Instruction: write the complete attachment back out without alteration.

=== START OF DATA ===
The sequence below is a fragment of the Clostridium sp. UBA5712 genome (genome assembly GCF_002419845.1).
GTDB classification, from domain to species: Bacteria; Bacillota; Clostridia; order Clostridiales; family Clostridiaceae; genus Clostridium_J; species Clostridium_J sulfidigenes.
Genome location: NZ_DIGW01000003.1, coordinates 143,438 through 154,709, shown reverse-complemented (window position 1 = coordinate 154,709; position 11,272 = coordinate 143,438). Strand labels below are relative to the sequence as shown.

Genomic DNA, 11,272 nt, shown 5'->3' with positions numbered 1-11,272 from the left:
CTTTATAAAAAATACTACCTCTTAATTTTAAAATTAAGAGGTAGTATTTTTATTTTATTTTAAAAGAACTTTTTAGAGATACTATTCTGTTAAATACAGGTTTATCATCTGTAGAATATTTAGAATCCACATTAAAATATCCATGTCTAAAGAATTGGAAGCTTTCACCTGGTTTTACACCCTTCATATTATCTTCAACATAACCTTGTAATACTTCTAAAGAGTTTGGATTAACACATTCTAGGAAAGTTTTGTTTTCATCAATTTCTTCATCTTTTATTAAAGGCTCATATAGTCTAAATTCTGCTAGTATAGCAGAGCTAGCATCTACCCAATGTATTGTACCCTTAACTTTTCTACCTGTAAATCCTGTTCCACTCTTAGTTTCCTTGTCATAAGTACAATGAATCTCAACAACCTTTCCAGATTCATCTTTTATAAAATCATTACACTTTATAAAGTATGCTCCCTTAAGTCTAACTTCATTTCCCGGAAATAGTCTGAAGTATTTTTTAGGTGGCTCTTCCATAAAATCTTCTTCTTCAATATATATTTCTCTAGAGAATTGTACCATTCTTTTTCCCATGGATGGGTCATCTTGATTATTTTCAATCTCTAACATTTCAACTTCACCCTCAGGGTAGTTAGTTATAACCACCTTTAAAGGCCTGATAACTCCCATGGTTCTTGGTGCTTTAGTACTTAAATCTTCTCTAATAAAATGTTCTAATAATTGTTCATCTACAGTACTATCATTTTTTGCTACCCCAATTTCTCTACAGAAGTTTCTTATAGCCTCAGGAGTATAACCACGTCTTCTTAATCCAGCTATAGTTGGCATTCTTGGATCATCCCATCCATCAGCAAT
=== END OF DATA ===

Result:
The sequence below is a fragment of the Clostridium sp. UBA5712 genome (genome assembly GCF_002419845.1).
GTDB classification, from domain to species: Bacteria; Bacillota; Clostridia; order Clostridiales; family Clostridiaceae; genus Clostridium_J; species Clostridium_J sulfidigenes.
Genome location: NZ_DIGW01000003.1, coordinates 143,438 through 154,709, shown reverse-complemented (window position 1 = coordinate 154,709; position 11,272 = coordinate 143,438). Strand labels below are relative to the sequence as shown.

Genomic DNA, 11,272 nt, shown 5'->3' with positions numbered 1-11,272 from the left:
CTTTATAAAAAATACTACCTCTTAATTTTAAAATTAAGAGGTAGTATTTTTATTTTATTTTAAAAGAACTTTTTAGAGATACTATTCTGTTAAATACAGGTTTATCATCTGTAGAATATTTAGAATCCACATTAAAATATCCATGTCTAAAGAATTGGAAGCTTTCACCTGGTTTTACACCCTTCATATTATCTTCAACATAACCTTGTAATACTTCTAAAGAGTTTGGATTAACACATTCTAGGAAAGTTTTGTTTTCATCAATTTCTTCATCTTTTATTAAAGGCTCATATAGTCTAAATTCTGCTAGTATAGCAGAGCTAGCATCTACCCAATGTATTGTACCCTTAACTTTTCTACCTGTAAATCCTGTTCCACTCTTAGTTTCCTTGTCATAAGTACAATGAATCTCAACAACCTTTCCAGATTCATCTTTTATAAAATCATTACACTTTATAAAGTATGCTCCCTTAAGTCTAACTTCATTTCCCGGAAATAGTCTGAAGTATTTTTTAGGTGGCTCTTCCATAAAATCTTCTTCTTCAATATATATTTCTCTAGAGAATTGTACCATTCTTTTTCCCATGGATGGGTCATCTTGATTATTTTCAATCTCTAACATTTCAACTTCACCCTCAGGGTAGTTAGTTATAACCACCTTTAAAGGCCTGATAACTCCCATGGTTCTTGGTGCTTTAGTACTTAAATCTTCTCTAATAAAATGTTCTAATAATTGTTCATCTACAGTACTATCATTTTTTGCTACCCCAATTTCTCTACAGAAGTTTCTTATAGCCTCAGGAGTATAACCACGTCTTCTTAATCCAGCTATAGTTGGCATTCTTGGATCATCCCATCCATCAGCAAT